US Judge Shelves Guantanamo Detainee Lawsuits February 1, 2007Posted by notapundit in Judiciary, US News.
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WASHINGTON (AP)–Sixteen lawsuits by Guantanamo Bay detainees were put on hold Wednesday by a federal judge who said he may no longer have jurisdiction to hear their cases.
U.S. District Court Judge Reggie B. Walton in Washington said the Military Commissions Act, signed into law in October, has left him unable to consider whether the detainees can challenge being held at the Marine facility in Cuba.
An appeals court in Washington is considering whether civilian jurists can rule on those cases. Until that issue is resolved, Walton said, “it is this court’s view that it lacks the authority to take any action in these cases.”
Walton’s six-page order denying the motions challenging detention of the 16 men left open the possibility refiling the requests if the appeals court decides civilian courts can review detainee cases.
If the appeals panel “concludes that this court retains some degree of jurisdiction over any or all of the above-captioned cases, the matters will be automatically reopened as appropriate,” he wrote.
The Justice Department did not have an immediate comment.
The New York-based Center for Constitutional Rights, which represents the detainees, said that Walton’s decision will delay justice for an estimated 200 people imprisoned at Guantanamo.
US Supreme Court Justices Defend Decision That Made Bush President January 24, 2007Posted by notapundit in Judiciary, US News.
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WASHINGTON (AP)–Three of the five U.S. Supreme Court justices who handed the presidency to George W. Bush in 2000 say they had no choice but to intervene in the Florida recount.
Comments from Justice Anthony Kennedy and retired Justice Sandra Day O’Connor are in a new book that was published this week. Justice Antonin Scalia made his remarks Tuesday at Iona College in New York.
Scalia, answering questions after a speech, also said that critics of the 5-4 ruling in Bush v. Gore need to move on six years after the electoral drama of December 2000, when it seemed the whole nation hung by a chad awaiting the outcome of the presidential election.
“It’s water over the deck – get over it,” Scalia said, drawing laughs from his audience. His remarks were reported in the Gannett Co.’s (GCI) Journal-News.
The court’s decision to halt the recount of Florida’s disputed election results, thus giving Bush the state’s electoral votes, has been heavily criticized as an example of the court overstepping its bounds and, worse, being driven by politics.
Rather than let the recount take place and leave state officials and possibly Congress to determine the outcome of the election, the court’s five conservative justices decided to intervene.
They eventually overturned a ruling of the Florida Supreme Court and halted the recount of the state’s disputed election results 36 days after the voting. The decision effectively gave Bush Florida’s electoral votes – and the presidency – by 537 votes.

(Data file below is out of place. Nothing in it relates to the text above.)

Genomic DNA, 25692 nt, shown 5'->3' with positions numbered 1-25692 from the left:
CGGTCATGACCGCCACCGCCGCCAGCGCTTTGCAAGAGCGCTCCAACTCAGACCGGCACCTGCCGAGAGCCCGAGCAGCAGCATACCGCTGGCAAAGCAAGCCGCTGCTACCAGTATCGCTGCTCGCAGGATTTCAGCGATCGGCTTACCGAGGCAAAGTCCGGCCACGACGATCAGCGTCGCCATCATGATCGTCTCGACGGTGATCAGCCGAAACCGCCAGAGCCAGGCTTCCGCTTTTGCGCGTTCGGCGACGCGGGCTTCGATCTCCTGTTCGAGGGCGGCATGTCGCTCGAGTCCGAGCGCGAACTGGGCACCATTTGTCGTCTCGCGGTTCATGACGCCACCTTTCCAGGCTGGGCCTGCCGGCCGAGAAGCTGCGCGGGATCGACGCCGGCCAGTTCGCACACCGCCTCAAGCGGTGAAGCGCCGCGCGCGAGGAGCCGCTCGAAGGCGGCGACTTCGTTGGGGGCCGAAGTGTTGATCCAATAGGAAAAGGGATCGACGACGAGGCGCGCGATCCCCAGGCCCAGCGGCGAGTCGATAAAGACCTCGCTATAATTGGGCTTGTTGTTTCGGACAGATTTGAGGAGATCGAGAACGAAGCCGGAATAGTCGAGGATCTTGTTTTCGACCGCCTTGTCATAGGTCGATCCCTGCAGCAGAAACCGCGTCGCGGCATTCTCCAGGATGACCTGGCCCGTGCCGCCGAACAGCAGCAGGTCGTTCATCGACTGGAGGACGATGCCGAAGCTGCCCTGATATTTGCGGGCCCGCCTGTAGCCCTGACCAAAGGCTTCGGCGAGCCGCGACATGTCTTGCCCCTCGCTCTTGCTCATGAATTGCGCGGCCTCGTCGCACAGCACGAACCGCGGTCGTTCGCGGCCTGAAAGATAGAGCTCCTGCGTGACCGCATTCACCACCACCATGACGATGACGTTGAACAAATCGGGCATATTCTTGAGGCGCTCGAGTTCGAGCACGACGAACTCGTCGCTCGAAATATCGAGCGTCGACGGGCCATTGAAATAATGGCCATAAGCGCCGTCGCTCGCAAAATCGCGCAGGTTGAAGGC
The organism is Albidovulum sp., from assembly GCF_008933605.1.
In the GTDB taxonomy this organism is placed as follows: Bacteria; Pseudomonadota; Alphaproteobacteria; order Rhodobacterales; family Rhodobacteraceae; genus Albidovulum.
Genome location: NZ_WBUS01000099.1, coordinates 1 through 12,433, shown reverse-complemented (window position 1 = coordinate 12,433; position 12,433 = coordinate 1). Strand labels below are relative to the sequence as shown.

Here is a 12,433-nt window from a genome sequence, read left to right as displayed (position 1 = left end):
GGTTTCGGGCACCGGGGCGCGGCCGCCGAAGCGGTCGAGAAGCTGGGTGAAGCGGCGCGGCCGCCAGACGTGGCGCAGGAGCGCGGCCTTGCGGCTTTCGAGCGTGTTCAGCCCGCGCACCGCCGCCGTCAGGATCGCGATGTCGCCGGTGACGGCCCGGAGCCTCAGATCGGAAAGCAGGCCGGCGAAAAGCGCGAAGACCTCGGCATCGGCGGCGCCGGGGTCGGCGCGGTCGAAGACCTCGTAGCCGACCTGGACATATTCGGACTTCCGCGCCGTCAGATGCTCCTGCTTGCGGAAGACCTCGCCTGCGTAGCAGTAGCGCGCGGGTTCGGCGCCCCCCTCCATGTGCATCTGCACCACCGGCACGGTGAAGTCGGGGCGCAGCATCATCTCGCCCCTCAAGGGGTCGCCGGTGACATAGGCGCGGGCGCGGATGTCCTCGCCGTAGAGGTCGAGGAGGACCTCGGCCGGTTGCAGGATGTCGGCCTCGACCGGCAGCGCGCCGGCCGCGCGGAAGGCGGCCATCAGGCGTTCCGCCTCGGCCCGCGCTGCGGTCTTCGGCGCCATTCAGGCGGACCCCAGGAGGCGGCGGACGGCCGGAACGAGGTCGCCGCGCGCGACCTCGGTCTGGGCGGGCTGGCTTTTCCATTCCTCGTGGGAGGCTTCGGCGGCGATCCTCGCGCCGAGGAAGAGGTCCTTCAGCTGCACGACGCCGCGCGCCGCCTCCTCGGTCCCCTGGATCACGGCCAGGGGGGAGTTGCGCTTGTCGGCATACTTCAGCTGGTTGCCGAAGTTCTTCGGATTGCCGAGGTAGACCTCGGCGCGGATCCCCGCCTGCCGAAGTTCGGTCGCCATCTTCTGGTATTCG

“A no-brainer! A state court deciding a federal constitutional issue about the presidential election? Of course you take the case,” Kennedy told ABC News correspondent Jan Crawford Greenburg in her new book, “Supreme Conflict.”
Kennedy said the justices didn’t ask for the case to come their way. Then- Vice President Al Gore’s legal team involved the courts in the election by asking a state court to order a recount, Kennedy said.
Legal scholars and the four dissenting justices have said the Supreme Court should have declined to jump into the case in the first place.
In a decision made public on the evening of Dec. 12, 2000, the court said the recount violated the Constitution’s Equal Protection Clause because Florida counties were allowed to set their own standard for determining whether to count a vote.
“Counting somebody else’s dimpled chad and not counting my dimpled chad is not giving equal protection of the law,” Scalia said at Iona. Justice Clarence Thomas and the late Chief Justice William Rehnquist, who died in 2005, also were part of the majority.
O’Connor said the Florida court was “off on a trip of its own.”
She acknowledged, however, that the justices probably could have done a better job with the opinion if they hadn’t been rushed.
Still, O’Connor said the outcome of the election would have been the same even if the court hadn’t intervened.
She was referring to studies that suggest Bush would have won a recount limited to counties that Gore initially contested, although other studies said Gore might have prevailed in a statewide recount.
US Supreme Court Urged To Toss Out Antitrust Suit Vs Bankers January 23, 2007Posted by notapundit in Judiciary, US News.
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By Robert Schroeder
The U.S. Chamber of Commerce urged the Supreme Court on Tuesday to throw out a lower court’s ruling against investment banks, saying an antitrust suit against them shouldn’t be allowed to go forward.